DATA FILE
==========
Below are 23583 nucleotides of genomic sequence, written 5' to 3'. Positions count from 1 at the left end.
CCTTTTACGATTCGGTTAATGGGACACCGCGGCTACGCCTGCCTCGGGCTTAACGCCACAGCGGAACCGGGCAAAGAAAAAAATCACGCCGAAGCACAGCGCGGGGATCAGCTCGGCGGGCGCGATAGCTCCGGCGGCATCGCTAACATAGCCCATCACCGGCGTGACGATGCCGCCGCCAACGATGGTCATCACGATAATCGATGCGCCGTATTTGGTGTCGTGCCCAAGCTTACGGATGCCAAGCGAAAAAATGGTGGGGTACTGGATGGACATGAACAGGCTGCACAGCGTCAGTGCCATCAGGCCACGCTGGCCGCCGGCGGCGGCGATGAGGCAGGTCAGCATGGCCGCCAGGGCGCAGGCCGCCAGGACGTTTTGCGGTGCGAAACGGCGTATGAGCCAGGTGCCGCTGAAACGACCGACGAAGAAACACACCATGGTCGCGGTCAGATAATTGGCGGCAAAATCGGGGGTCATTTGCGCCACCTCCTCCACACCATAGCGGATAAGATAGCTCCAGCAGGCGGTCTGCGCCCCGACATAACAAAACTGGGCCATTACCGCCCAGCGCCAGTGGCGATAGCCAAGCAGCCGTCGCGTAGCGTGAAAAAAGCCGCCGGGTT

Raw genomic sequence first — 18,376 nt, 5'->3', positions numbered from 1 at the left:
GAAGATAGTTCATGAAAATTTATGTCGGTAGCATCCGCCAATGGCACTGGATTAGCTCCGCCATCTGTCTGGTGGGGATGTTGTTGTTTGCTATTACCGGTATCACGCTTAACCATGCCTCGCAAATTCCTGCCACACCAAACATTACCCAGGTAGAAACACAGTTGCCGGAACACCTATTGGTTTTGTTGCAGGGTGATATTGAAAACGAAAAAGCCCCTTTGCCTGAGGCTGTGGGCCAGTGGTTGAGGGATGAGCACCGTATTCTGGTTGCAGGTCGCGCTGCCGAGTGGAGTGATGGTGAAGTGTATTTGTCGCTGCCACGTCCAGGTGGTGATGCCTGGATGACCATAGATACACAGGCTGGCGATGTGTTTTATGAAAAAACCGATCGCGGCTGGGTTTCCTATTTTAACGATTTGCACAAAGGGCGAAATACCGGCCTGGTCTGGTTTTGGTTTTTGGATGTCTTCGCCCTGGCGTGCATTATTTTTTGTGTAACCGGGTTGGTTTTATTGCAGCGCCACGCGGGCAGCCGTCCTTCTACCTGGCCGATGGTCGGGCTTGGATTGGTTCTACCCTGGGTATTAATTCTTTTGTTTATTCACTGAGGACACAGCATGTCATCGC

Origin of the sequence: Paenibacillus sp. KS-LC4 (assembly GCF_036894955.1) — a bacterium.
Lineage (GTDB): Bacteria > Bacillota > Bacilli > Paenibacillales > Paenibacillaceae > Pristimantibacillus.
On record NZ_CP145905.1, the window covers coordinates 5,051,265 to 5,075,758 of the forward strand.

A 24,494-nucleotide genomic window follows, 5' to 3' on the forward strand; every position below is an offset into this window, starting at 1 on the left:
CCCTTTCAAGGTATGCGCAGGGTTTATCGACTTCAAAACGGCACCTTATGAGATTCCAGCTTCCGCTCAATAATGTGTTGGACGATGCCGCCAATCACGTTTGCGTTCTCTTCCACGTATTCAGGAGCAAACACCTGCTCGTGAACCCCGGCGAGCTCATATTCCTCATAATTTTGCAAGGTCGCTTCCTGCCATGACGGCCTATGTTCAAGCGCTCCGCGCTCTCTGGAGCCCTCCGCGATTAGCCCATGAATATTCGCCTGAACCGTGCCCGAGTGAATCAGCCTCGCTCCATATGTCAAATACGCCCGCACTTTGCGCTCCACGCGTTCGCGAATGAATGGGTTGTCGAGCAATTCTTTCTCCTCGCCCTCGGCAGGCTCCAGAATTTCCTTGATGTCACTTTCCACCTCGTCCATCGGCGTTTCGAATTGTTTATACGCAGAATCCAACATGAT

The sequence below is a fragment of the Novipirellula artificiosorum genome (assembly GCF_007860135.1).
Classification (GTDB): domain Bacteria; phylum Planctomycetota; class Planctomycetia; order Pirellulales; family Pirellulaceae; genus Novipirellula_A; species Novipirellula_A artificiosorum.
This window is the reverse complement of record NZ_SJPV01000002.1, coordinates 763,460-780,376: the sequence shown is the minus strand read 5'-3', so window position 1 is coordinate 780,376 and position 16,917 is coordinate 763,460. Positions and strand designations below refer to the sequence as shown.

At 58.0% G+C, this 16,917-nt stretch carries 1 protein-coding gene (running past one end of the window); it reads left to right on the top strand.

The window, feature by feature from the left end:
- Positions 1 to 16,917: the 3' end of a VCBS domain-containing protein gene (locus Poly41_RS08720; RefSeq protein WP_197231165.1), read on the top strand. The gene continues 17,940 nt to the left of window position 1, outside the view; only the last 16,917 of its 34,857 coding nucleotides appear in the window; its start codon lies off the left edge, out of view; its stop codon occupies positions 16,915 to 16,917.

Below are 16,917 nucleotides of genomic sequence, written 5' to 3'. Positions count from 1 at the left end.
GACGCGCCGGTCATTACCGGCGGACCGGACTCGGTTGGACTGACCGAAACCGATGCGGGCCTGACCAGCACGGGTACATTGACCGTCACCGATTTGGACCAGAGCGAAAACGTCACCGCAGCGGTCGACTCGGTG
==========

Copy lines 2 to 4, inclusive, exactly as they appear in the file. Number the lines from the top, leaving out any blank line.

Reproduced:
CCTTTTACGATTCGGTTAATGGGACACCGCGGCTACGCCTGCCTCGGGCTTAACGCCACAGCGGAACCGGGCAAAGAAAAAAATCACGCCGAAGCACAGCGCGGGGATCAGCTCGGCGGGCGCGATAGCTCCGGCGGCATCGCTAACATAGCCCATCACCGGCGTGACGATGCCGCCGCCAACGATGGTCATCACGATAATCGATGCGCCGTATTTGGTGTCGTGCCCAAGCTTACGGATGCCAAGCGAAAAAATGGTGGGGTACTGGATGGACATGAACAGGCTGCACAGCGTCAGTGCCATCAGGCCACGCTGGCCGCCGGCGGCGGCGATGAGGCAGGTCAGCATGGCCGCCAGGGCGCAGGCCGCCAGGACGTTTTGCGGTGCGAAACGGCGTATGAGCCAGGTGCCGCTGAAACGACCGACGAAGAAACACACCATGGTCGCGGTCAGATAATTGGCGGCAAAATCGGGGGTCATTTGCGCCACCTCCTCCACACCATAGCGGATAAGATAGCTCCAGCAGGCGGTCTGCGCCCCGACATAACAAAACTGGGCCATTACCGCCCAGCGCCAGTGGCGATAGCCAAGCAGCCGTCGCGTAGCGTGAAAAAAGCCGCCGGGTT

Raw genomic sequence first — 18,376 nt, 5'->3', positions numbered from 1 at the left:
GAAGATAGTTCATGAAAATTTATGTCGGTAGCATCCGCCAATGGCACTGGATTAGCTCCGCCATCTGTCTGGTGGGGATGTTGTTGTTTGCTATTACCGGTATCACGCTTAACCATGCCTCGCAAATTCCTGCCACACCAAACATTACCCAGGTAGAAACACAGTTGCCGGAACACCTATTGGTTTTGTTGCAGGGTGATATTGAAAACGAAAAAGCCCCTTTGCCTGAGGCTGTGGGCCAGTGGTTGAGGGATGAGCACCGTATTCTGGTTGCAGGTCGCGCTGCCGAGTGGAGTGATGGTGAAGTGTATTTGTCGCTGCCACGTCCAGGTGGTGATGCCTGGATGACCATAGATACACAGGCTGGCGATGTGTTTTATGAAAAAACCGATCGCGGCTGGGTTTCCTATTTTAACGATTTGCACAAAGGGCGAAATACCGGCCTGGTCTGGTTTTGGTTTTTGGATGTCTTCGCCCTGGCGTGCATTATTTTTTGTGTAACCGGGTTGGTTTTATTGCAGCGCCACGCGGGCAGCCGTCCTTCTACCTGGCCGATGGTCGGGCTTGGATTGGTTCTACCCTGGGTATTAATTCTTTTGTTTATTCACTGAGGACACAGCATGTCATCGC